The Lorelei Fountain is less conspicuous these days—with all its limbs in tact and graffiti nowhere in sight.
On a recent warm November day, a smattering of jurors, government workers and locals gathered around the base of the gleaming 20-foot statue in the Joyce Kilmer Park. They sat across from the Bronx Supreme Courthouse, eating sandwiches and smoking cigarettes, unaware of the statue’s tumultuous history.
The shrouded siren high on a pedestal, with mermaids, dolphins, waves and a skull encircling its base is more than a century old, having survived an ocean trip, two world wars, vandalism and urban renewal. Traces of the statue’s rocky history can only be seen in its faintly mismatched stones, revealed by the maintenance workers giving it a biannual power washing.
After Heine’s death, a committee made up of prominent literary minds proposed honoring him with a monument in his hometown of Düsseldorf. They chose German sculptor Ernst Herter for the project.
But Heine was known for his vocal opposition to the rise of German nationalism, a position that lead much of his work to be banned. He was also a Jew operating in Germany amid growing antisemitism. Therefore, the committee struggled to find a place for the sculpture in Germany.
Meanwhile, in New York, German Jews were enjoying new-found prosperity. Arion, a German American singing group, decided to give the fountain a home across the Atlantic. The committee intended to place the Lorelei Fountain at the southwest entrance of Central Park, but citizens’ groups complained about the statue’s nudity and ornate, Baroque style.
“Central Park didn’t find it aesthetically that pleasing,” Cohen, an art historian, said. It was quite elaborate, and Classical style was in vogue.
Yale professor Jeffrey Sammons chalked up New Yorkers’ reluactance to darker reasons in a lecture he gave last spring. “German Americans sensed nativist hostility,” he said, “and some suspected an antisemitic undertone.”
Whatever the real reason, Arion finally found a location for the statue in the soon-to-be-developed Grand Concourse―at the time a grandiose boulevard with a large population of wealthy German Jews, according to Constance Rosenblum’s book Boulevard of Dreams, about the area’s history.
The fountain was dedicated on July 8, 1899.
“The monument was unveiled yesterday amid the cheers of thousands of Germans who gladly called themselves Americans, and shouted lustily in praise of their adopted country,” wrote an unnamed author in the New York Times the following day. (The Times did not yet use bylines.)
The writer, however, was less positive regarding the piece itself, calling it “disappointing.”
“The naiads at the foot are graceful and finely conceived, but the chief figure does not convey to the American mind any conception of the Lorelei,” the author wrote. “The figure is chiseled in too heroic lines, and would represent Brünhilde better than the Rhine maiden.”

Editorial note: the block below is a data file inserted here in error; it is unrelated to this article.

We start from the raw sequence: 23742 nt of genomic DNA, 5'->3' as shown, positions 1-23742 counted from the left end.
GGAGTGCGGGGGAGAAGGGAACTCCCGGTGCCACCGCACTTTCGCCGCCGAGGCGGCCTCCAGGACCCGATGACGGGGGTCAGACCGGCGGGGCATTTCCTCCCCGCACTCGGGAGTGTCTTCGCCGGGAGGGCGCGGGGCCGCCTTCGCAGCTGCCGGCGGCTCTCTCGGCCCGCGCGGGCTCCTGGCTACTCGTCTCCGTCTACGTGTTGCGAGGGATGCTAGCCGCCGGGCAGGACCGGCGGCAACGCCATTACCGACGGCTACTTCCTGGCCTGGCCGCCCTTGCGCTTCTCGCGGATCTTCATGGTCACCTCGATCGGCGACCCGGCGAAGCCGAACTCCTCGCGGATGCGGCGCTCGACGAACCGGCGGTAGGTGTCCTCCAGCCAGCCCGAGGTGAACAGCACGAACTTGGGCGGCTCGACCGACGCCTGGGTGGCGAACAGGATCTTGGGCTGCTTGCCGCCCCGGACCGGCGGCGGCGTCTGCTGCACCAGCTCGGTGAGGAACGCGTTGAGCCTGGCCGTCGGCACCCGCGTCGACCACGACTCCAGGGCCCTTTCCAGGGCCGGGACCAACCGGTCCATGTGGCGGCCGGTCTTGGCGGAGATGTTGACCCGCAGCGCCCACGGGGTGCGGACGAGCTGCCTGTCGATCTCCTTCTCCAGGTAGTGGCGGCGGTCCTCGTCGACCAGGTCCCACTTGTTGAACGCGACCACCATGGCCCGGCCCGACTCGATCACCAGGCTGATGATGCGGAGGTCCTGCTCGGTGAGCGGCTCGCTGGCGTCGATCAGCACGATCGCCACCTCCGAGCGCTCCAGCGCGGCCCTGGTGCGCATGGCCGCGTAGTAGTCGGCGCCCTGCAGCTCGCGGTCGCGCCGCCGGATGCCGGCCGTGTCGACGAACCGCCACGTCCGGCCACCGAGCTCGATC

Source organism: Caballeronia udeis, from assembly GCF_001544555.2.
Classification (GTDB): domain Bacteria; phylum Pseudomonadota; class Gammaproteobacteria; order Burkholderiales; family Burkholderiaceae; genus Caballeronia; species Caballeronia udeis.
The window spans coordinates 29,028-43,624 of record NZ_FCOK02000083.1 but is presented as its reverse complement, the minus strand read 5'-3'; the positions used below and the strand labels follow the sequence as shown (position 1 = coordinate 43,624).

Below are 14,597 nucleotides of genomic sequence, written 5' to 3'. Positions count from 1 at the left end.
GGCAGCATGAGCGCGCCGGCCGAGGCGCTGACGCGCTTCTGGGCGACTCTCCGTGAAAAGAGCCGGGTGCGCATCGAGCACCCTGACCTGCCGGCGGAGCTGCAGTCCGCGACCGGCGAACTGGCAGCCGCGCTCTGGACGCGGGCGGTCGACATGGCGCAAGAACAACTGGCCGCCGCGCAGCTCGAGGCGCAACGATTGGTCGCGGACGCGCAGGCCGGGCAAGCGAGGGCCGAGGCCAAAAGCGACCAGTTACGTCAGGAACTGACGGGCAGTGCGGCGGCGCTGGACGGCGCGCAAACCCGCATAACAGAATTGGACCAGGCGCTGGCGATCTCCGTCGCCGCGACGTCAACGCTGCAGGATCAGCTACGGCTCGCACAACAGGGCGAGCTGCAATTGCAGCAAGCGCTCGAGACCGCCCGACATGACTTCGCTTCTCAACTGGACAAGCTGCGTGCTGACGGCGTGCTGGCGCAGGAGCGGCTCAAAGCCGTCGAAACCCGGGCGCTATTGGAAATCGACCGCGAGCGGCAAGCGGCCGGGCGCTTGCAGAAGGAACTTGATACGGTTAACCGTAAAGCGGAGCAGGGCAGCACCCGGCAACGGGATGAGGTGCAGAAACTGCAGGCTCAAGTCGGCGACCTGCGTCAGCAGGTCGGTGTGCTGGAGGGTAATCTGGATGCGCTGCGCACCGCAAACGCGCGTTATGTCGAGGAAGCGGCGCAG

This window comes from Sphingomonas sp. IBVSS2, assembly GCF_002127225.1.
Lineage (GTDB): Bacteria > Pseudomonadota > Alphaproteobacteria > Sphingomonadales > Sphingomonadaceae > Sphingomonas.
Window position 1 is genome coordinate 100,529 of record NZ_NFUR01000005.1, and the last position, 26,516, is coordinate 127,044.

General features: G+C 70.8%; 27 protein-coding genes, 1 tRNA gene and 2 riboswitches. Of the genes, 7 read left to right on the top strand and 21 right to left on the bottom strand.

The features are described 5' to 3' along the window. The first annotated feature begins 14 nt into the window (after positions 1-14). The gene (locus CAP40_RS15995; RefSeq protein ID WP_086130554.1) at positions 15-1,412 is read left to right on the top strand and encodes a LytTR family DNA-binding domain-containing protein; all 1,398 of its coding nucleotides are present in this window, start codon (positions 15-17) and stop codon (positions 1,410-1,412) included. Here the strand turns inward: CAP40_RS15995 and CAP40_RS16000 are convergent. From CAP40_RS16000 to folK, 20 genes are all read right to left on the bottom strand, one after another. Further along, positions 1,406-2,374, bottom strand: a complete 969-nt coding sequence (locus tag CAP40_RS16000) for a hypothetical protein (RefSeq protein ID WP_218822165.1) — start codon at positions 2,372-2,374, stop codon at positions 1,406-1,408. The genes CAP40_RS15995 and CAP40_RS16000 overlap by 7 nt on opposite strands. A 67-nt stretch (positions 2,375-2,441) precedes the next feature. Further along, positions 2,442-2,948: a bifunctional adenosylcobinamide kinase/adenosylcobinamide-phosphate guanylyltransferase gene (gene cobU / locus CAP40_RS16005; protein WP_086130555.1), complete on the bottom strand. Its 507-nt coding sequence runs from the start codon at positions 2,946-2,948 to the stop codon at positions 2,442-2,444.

Considering what came afterward for the Lorelei Fountain, the critic’s words were mild. Immediately after it was installed, vandals assailed the fountain, which required “round-the-clock” police protection, according to Rosenblum. The “drama,” Rosenblum wrote, was due in part to the mermaids at the base of the siren.
They were “lusciously naked, their cold marble breasts temptingly exposed for the delectation of every prepubescent boy in the West Bronx,” she wrote.
The statue received negative attention throughout its first century, from an axed-off arm to a head knocked off by nearby demolition.
Natural forces were no kinder, causing the marble to erode to a “sugary consistency,” said Cohen.
Meanwhile the wealthy Jews moved away, ceding space to poor Hispanics and blacks. Poverty and arson spread across the area. Over the next half a century, the Lorelei Fountain was moved to the northern side of the park and subsequently covered in graffiti. Vandals left not one mermaid’s head in tact.
During a particularly grave stretch, the fountain was painted completely black, then red, then ineffectually white.
“It was an angry time,” Cohen said.
By the time the Municipal Art Society gathered together $1.87 million in 1998―with the help of the city and private donors, including a $310,000 gift from the Anna-Maria and Stephen Kellen Foundation in 1997―the monument was virtually unrecognizable.
“It was a mess,” Joan Berkowitz, the leading conservationist in charge of repairing the statue said.
In the course of a year, Berkowitz and crew took apart the fountain piece by piece, cleaned off the years of graffiti and natural sediment, and sent pieces of the statue to specialists in the city and in Canada. Sculptors cast new limbs, heads and other parts into marble. Conservationists replaced the fountain’s plumbing and moved the whole thing back to the park’s more visible south side. Berkowitz “stitched” the pieces back together using long stainless steal pins and filled in the cracks.
Considering the scale of the operation, the transition is impressive, even if not immediately evident to everyday parkgoers.
Waleska Jean-Louis, 38, was one of several jurors in the park when Cohen and team cleaned the monument. On lunch break, Jean-Louis sat on a bench facing both the Lorelei Fountain and the court.
“I didn’t really know what it was,” Jean-Louis said as she looked up at the statue for the first length of time. “So far it looks clean. I never would have known it had graffiti.”
She said she enjoyed the presence of the Lorelei Fountain, nonetheless.
“It adds to the park’s appeal,” she said. “It’s very nice to come and sit and have some sort of art to look at.”
After she glanced at her watch to see the lunch hour had passed, Jean-Louis and a fellow juror walked back to the courthouse.
Amid her hurry, she stopped at the base of the fountain for a long moment to take in a little bit of history she’d missed.